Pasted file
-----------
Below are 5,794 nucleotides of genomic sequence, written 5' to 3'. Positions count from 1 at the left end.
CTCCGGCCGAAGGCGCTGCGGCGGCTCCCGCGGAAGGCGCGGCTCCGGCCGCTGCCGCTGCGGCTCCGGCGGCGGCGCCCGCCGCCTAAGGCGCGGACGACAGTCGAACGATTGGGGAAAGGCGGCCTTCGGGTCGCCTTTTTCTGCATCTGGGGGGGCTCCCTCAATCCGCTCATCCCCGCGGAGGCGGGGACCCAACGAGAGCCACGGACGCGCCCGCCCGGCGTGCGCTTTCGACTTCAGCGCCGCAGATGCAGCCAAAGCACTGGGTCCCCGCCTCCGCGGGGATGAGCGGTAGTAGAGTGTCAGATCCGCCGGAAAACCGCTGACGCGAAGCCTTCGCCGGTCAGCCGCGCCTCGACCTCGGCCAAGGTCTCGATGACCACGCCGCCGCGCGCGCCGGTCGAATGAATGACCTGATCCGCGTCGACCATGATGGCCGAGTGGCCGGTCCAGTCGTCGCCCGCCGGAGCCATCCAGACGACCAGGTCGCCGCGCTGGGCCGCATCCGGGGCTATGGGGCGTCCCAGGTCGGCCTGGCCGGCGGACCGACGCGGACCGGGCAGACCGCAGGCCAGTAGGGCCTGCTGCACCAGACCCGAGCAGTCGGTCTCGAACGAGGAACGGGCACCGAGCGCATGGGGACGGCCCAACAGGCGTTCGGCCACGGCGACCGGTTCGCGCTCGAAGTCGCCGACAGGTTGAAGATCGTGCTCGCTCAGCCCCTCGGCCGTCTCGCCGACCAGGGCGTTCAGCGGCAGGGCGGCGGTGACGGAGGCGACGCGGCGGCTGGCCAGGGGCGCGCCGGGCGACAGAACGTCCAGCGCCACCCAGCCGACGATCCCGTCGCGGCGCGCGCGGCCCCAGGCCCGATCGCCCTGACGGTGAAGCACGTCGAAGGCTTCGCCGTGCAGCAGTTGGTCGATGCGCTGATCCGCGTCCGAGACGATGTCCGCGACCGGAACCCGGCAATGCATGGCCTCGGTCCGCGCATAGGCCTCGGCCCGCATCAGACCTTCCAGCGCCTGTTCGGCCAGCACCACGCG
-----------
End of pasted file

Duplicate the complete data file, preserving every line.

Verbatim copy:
Below are 5,794 nucleotides of genomic sequence, written 5' to 3'. Positions count from 1 at the left end.
CTCCGGCCGAAGGCGCTGCGGCGGCTCCCGCGGAAGGCGCGGCTCCGGCCGCTGCCGCTGCGGCTCCGGCGGCGGCGCCCGCCGCCTAAGGCGCGGACGACAGTCGAACGATTGGGGAAAGGCGGCCTTCGGGTCGCCTTTTTCTGCATCTGGGGGGGCTCCCTCAATCCGCTCATCCCCGCGGAGGCGGGGACCCAACGAGAGCCACGGACGCGCCCGCCCGGCGTGCGCTTTCGACTTCAGCGCCGCAGATGCAGCCAAAGCACTGGGTCCCCGCCTCCGCGGGGATGAGCGGTAGTAGAGTGTCAGATCCGCCGGAAAACCGCTGACGCGAAGCCTTCGCCGGTCAGCCGCGCCTCGACCTCGGCCAAGGTCTCGATGACCACGCCGCCGCGCGCGCCGGTCGAATGAATGACCTGATCCGCGTCGACCATGATGGCCGAGTGGCCGGTCCAGTCGTCGCCCGCCGGAGCCATCCAGACGACCAGGTCGCCGCGCTGGGCCGCATCCGGGGCTATGGGGCGTCCCAGGTCGGCCTGGCCGGCGGACCGACGCGGACCGGGCAGACCGCAGGCCAGTAGGGCCTGCTGCACCAGACCCGAGCAGTCGGTCTCGAACGAGGAACGGGCACCGAGCGCATGGGGACGGCCCAACAGGCGTTCGGCCACGGCGACCGGTTCGCGCTCGAAGTCGCCGACAGGTTGAAGATCGTGCTCGCTCAGCCCCTCGGCCGTCTCGCCGACCAGGGCGTTCAGCGGCAGGGCGGCGGTGACGGAGGCGACGCGGCGGCTGGCCAGGGGCGCGCCGGGCGACAGAACGTCCAGCGCCACCCAGCCGACGATCCCGTCGCGGCGCGCGCGGCCCCAGGCCCGATCGCCCTGACGGTGAAGCACGTCGAAGGCTTCGCCGTGCAGCAGTTGGTCGATGCGCTGATCCGCGTCCGAGACGATGTCCGCGACCGGAACCCGGCAATGCATGGCCTCGGTCCGCGCATAGGCCTCGGCCCGCATCAGACCTTCCAGCGCCTGTTCGGCCAGCACCACGCG